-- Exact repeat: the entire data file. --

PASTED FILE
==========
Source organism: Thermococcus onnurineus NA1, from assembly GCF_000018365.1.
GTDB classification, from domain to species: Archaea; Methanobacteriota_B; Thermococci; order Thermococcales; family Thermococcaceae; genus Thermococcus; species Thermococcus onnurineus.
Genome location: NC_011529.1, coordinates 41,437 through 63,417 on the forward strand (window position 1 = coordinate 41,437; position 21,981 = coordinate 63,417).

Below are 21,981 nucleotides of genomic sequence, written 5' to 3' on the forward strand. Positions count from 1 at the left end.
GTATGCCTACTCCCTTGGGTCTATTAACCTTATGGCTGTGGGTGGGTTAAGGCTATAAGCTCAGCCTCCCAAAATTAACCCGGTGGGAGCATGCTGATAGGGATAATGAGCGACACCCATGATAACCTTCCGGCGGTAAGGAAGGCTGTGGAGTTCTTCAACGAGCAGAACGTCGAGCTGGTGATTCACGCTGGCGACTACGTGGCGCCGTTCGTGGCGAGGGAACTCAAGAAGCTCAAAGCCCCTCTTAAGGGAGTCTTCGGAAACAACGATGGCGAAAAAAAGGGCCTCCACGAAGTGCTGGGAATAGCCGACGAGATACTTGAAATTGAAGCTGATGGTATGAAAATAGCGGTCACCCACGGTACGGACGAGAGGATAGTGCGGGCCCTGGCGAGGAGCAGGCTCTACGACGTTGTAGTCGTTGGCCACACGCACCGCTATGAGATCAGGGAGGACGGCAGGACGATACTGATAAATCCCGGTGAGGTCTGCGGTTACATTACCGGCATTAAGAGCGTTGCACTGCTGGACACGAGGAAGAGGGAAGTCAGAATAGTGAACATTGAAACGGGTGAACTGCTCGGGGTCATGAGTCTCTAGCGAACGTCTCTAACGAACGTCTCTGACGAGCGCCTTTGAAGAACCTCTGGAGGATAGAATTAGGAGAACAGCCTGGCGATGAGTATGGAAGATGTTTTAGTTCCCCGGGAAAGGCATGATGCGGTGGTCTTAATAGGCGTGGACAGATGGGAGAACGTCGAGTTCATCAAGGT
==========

Source organism: Thermococcus onnurineus NA1, from assembly GCF_000018365.1.
GTDB classification, from domain to species: Archaea; Methanobacteriota_B; Thermococci; order Thermococcales; family Thermococcaceae; genus Thermococcus; species Thermococcus onnurineus.
Genome location: NC_011529.1, coordinates 41,437 through 63,417 on the forward strand (window position 1 = coordinate 41,437; position 21,981 = coordinate 63,417).

Below are 21,981 nucleotides of genomic sequence, written 5' to 3' on the forward strand. Positions count from 1 at the left end.
GTATGCCTACTCCCTTGGGTCTATTAACCTTATGGCTGTGGGTGGGTTAAGGCTATAAGCTCAGCCTCCCAAAATTAACCCGGTGGGAGCATGCTGATAGGGATAATGAGCGACACCCATGATAACCTTCCGGCGGTAAGGAAGGCTGTGGAGTTCTTCAACGAGCAGAACGTCGAGCTGGTGATTCACGCTGGCGACTACGTGGCGCCGTTCGTGGCGAGGGAACTCAAGAAGCTCAAAGCCCCTCTTAAGGGAGTCTTCGGAAACAACGATGGCGAAAAAAAGGGCCTCCACGAAGTGCTGGGAATAGCCGACGAGATACTTGAAATTGAAGCTGATGGTATGAAAATAGCGGTCACCCACGGTACGGACGAGAGGATAGTGCGGGCCCTGGCGAGGAGCAGGCTCTACGACGTTGTAGTCGTTGGCCACACGCACCGCTATGAGATCAGGGAGGACGGCAGGACGATACTGATAAATCCCGGTGAGGTCTGCGGTTACATTACCGGCATTAAGAGCGTTGCACTGCTGGACACGAGGAAGAGGGAAGTCAGAATAGTGAACATTGAAACGGGTGAACTGCTCGGGGTCATGAGTCTCTAGCGAACGTCTCTAACGAACGTCTCTGACGAGCGCCTTTGAAGAACCTCTGGAGGATAGAATTAGGAGAACAGCCTGGCGATGAGTATGGAAGATGTTTTAGTTCCCCGGGAAAGGCATGATGCGGTGGTCTTAATAGGCGTGGACAGATGGGAGAACGTCGAGTTCATCAAGGT